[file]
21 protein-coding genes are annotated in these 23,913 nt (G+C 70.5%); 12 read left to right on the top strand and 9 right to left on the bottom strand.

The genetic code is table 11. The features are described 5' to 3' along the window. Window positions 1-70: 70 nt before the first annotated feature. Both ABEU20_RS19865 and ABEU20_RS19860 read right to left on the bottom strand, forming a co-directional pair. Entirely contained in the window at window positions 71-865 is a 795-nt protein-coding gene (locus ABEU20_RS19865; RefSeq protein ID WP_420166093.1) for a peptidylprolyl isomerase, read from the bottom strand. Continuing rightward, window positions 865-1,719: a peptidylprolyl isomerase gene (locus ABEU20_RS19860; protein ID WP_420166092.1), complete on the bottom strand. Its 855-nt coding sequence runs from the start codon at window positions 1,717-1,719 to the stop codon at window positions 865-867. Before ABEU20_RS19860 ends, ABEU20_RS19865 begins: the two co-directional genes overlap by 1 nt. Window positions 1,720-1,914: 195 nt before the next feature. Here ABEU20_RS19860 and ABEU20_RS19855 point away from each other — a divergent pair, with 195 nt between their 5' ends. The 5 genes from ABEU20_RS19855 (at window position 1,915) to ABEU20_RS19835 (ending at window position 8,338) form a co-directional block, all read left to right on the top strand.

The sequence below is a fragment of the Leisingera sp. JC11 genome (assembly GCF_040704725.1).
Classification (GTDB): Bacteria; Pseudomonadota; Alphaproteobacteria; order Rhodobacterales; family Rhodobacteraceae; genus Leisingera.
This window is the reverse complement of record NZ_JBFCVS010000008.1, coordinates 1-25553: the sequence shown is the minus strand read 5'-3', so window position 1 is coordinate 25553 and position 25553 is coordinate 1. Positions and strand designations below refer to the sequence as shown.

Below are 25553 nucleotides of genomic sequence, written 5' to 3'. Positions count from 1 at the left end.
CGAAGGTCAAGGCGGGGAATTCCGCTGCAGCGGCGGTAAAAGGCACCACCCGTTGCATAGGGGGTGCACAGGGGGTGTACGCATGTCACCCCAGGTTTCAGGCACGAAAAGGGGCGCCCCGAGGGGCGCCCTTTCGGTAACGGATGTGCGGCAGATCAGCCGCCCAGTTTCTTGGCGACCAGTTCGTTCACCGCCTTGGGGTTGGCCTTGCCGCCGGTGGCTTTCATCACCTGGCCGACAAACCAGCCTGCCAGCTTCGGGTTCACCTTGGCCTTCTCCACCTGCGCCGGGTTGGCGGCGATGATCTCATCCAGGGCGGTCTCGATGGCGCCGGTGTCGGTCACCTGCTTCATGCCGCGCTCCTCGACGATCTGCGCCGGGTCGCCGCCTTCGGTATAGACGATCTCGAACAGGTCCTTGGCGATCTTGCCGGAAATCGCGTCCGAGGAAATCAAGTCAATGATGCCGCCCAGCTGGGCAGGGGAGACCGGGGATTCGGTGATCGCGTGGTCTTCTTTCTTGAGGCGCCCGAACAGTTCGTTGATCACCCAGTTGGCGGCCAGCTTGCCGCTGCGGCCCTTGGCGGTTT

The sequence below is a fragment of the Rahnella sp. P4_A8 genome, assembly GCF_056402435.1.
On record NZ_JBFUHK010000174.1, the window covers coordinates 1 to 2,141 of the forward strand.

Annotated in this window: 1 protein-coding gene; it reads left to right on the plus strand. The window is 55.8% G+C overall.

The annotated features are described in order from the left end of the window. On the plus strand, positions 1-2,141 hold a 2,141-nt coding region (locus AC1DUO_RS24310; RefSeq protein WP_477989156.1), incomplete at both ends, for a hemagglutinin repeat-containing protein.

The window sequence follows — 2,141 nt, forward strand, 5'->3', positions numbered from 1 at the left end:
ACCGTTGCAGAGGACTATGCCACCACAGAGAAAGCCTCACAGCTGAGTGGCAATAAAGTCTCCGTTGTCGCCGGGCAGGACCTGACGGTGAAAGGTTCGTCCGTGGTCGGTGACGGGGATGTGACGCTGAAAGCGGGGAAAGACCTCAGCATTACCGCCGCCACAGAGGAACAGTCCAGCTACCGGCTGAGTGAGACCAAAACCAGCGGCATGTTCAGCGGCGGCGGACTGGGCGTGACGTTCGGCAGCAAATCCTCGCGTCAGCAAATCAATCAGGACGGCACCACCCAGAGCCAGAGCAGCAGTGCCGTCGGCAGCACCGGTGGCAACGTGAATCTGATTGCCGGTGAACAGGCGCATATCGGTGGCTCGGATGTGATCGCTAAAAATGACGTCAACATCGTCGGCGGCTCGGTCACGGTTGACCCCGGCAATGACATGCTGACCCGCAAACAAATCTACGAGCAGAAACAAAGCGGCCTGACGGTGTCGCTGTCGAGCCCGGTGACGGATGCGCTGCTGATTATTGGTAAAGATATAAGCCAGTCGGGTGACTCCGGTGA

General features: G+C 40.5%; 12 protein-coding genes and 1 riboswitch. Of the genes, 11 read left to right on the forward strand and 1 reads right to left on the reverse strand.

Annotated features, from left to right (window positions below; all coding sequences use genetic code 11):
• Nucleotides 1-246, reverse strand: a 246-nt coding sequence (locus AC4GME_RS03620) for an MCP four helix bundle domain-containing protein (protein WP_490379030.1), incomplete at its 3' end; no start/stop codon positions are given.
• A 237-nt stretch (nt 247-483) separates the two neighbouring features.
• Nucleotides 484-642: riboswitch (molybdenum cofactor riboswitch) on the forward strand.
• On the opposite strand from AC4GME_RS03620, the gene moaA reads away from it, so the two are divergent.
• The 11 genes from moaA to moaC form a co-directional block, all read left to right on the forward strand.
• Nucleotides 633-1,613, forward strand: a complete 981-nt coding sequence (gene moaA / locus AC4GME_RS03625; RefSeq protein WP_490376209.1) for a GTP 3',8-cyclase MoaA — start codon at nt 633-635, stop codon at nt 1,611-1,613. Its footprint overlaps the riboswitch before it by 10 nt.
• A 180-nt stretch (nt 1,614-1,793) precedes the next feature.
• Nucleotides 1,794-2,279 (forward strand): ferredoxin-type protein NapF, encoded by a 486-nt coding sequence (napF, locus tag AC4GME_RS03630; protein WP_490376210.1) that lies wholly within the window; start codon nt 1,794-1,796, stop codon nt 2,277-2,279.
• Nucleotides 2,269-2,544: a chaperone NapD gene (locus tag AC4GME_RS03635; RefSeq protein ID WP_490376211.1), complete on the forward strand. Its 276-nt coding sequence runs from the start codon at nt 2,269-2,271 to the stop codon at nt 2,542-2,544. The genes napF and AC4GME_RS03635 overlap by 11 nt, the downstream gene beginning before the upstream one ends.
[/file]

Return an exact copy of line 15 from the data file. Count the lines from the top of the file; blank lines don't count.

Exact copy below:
Annotated features, from left to right (window positions below; all coding sequences use genetic code 11):